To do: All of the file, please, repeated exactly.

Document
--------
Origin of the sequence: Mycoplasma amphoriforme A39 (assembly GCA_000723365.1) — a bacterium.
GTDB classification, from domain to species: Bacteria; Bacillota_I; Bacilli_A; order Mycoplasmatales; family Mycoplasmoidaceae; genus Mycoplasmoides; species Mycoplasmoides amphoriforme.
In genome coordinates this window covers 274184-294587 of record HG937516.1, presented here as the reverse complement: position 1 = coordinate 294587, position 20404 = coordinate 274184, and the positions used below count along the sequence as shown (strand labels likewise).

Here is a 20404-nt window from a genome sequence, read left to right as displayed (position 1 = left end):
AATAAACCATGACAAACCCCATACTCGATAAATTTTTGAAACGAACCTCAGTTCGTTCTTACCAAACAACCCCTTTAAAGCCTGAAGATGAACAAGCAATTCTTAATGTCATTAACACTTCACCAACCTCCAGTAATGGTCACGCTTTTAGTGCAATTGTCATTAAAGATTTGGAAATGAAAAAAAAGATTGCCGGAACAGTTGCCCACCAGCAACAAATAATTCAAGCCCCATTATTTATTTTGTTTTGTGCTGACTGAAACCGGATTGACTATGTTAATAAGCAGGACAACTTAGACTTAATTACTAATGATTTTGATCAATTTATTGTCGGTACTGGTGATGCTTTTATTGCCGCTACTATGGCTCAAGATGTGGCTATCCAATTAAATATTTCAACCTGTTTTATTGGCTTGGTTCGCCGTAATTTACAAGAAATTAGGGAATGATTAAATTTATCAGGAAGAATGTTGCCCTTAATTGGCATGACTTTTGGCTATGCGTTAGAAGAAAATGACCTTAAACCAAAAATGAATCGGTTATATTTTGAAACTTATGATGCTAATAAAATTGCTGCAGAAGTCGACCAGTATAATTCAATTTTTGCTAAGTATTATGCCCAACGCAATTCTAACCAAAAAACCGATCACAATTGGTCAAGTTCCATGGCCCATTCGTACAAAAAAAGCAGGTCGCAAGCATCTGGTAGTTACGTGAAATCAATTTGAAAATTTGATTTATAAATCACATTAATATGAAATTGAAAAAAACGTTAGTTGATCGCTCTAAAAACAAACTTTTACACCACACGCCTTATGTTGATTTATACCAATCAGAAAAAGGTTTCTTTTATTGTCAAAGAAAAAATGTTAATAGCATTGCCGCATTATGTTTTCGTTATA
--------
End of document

Origin of the sequence: Mycoplasma amphoriforme A39 (assembly GCA_000723365.1) — a bacterium.
GTDB classification, from domain to species: Bacteria; Bacillota_I; Bacilli_A; order Mycoplasmatales; family Mycoplasmoidaceae; genus Mycoplasmoides; species Mycoplasmoides amphoriforme.
In genome coordinates this window covers 274184-294587 of record HG937516.1, presented here as the reverse complement: position 1 = coordinate 294587, position 20404 = coordinate 274184, and the positions used below count along the sequence as shown (strand labels likewise).

Here is a 20404-nt window from a genome sequence, read left to right as displayed (position 1 = left end):
AATAAACCATGACAAACCCCATACTCGATAAATTTTTGAAACGAACCTCAGTTCGTTCTTACCAAACAACCCCTTTAAAGCCTGAAGATGAACAAGCAATTCTTAATGTCATTAACACTTCACCAACCTCCAGTAATGGTCACGCTTTTAGTGCAATTGTCATTAAAGATTTGGAAATGAAAAAAAAGATTGCCGGAACAGTTGCCCACCAGCAACAAATAATTCAAGCCCCATTATTTATTTTGTTTTGTGCTGACTGAAACCGGATTGACTATGTTAATAAGCAGGACAACTTAGACTTAATTACTAATGATTTTGATCAATTTATTGTCGGTACTGGTGATGCTTTTATTGCCGCTACTATGGCTCAAGATGTGGCTATCCAATTAAATATTTCAACCTGTTTTATTGGCTTGGTTCGCCGTAATTTACAAGAAATTAGGGAATGATTAAATTTATCAGGAAGAATGTTGCCCTTAATTGGCATGACTTTTGGCTATGCGTTAGAAGAAAATGACCTTAAACCAAAAATGAATCGGTTATATTTTGAAACTTATGATGCTAATAAAATTGCTGCAGAAGTCGACCAGTATAATTCAATTTTTGCTAAGTATTATGCCCAACGCAATTCTAACCAAAAAACCGATCACAATTGGTCAAGTTCCATGGCCCATTCGTACAAAAAAAGCAGGTCGCAAGCATCTGGTAGTTACGTGAAATCAATTTGAAAATTTGATTTATAAATCACATTAATATGAAATTGAAAAAAACGTTAGTTGATCGCTCTAAAAACAAACTTTTACACCACACGCCTTATGTTGATTTATACCAATCAGAAAAAGGTTTCTTTTATTGTCAAAGAAAAAATGTTAATAGCATTGCCGCATTATGTTTTCGTTATA